Nyamuon Nguany Machar (Moon) is a spoken word poet and an advocate for disproportionate and minority youth in the mental health field. Moon emigrated to the United States from South Sudan as a child and uses her and her family’s experience and trauma to educate and enlighten providers, consumers, policymakers, and community members about the importance of inclusion, as they serve increasingly diverse communities. Having emerged as a public speaker, she has collaborated with renowned educational institutions, such as Harvard University, Bates College, and Georgetown University, to provide talks and workshops for students who will be tomorrow’s service professionals. She is also involved in Maine’s South Sudanese community providing mentoring to young immigrant professionals, advocates, and aspiring change-makers, seeking to instill in them the value in potently representing their communities’ respective identities in whatever fields they enter. As a spoken word poet, Moon works to motivate others to find strength in their voices through creative means. She uses her own struggle and represents it in her artistry in order to help break down the stigmas that stunt voices.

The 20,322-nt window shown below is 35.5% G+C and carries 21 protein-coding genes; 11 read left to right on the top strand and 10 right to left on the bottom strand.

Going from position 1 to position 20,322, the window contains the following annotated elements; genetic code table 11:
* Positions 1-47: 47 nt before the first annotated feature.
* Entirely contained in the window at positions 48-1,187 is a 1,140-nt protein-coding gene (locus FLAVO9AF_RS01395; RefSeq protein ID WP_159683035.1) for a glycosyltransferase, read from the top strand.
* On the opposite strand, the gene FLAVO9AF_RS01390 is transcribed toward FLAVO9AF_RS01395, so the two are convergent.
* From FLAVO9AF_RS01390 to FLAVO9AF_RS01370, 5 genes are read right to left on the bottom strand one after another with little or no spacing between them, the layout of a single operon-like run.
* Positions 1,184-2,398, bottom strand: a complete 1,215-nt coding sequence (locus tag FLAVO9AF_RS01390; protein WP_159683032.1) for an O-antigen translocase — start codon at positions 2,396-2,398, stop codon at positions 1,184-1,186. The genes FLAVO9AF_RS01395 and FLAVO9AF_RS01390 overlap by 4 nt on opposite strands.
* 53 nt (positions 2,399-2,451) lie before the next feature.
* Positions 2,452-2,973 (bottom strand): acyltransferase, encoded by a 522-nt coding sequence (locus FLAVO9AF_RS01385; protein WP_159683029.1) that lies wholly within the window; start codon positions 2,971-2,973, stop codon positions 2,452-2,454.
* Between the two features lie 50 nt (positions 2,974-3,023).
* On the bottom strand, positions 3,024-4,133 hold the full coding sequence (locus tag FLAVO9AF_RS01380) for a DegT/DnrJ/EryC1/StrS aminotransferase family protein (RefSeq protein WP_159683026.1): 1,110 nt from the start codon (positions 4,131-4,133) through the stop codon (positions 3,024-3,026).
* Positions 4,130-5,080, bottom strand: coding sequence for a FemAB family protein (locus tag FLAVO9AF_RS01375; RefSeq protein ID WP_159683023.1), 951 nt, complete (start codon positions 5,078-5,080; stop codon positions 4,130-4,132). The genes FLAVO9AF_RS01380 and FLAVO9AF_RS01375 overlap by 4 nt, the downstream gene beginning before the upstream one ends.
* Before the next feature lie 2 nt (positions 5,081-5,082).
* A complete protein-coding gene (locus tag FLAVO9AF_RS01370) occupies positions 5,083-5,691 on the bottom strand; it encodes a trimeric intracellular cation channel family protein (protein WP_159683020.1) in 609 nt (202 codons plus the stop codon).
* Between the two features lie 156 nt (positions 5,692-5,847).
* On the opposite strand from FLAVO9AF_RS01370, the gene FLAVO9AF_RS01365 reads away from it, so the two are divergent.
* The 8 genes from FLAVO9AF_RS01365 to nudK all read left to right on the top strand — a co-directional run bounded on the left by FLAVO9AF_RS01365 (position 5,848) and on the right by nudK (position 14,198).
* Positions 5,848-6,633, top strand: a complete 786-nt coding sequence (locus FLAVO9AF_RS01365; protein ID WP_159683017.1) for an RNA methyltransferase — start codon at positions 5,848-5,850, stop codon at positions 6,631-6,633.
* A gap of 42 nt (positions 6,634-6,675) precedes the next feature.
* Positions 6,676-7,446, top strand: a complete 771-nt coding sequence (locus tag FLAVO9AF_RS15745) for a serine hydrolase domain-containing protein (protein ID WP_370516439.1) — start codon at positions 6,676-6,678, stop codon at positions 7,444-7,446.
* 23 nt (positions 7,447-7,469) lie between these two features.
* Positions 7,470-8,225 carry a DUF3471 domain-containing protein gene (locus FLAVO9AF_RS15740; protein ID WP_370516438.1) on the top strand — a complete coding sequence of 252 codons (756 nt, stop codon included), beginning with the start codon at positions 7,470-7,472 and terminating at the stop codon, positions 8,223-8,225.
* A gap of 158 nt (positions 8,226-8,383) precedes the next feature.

Nyamuon Nguany Machar (Moon)
Spoken Word Poet, Advocate
What Matters Most – Practical Models for Designing and Delivering Interprofessional Practice and Education Programs with Individuals, Families, and Communities
Facilitator: Shelley Cohen Konrad, PhD, LCSW, FNAP Director, Center for Excellence in Collaborative Education, University of New England How do we, as members of the healthcare community, focus on what matters most to those we serve? The individuals, families, communities and populations we serve often posit that it begins with including them in designing how care and learning are delivered so their interests, beliefs and priorities can be reflected. In this plenary, dyads of health professionals and expert patients from three ground-breaking programs will share real-world…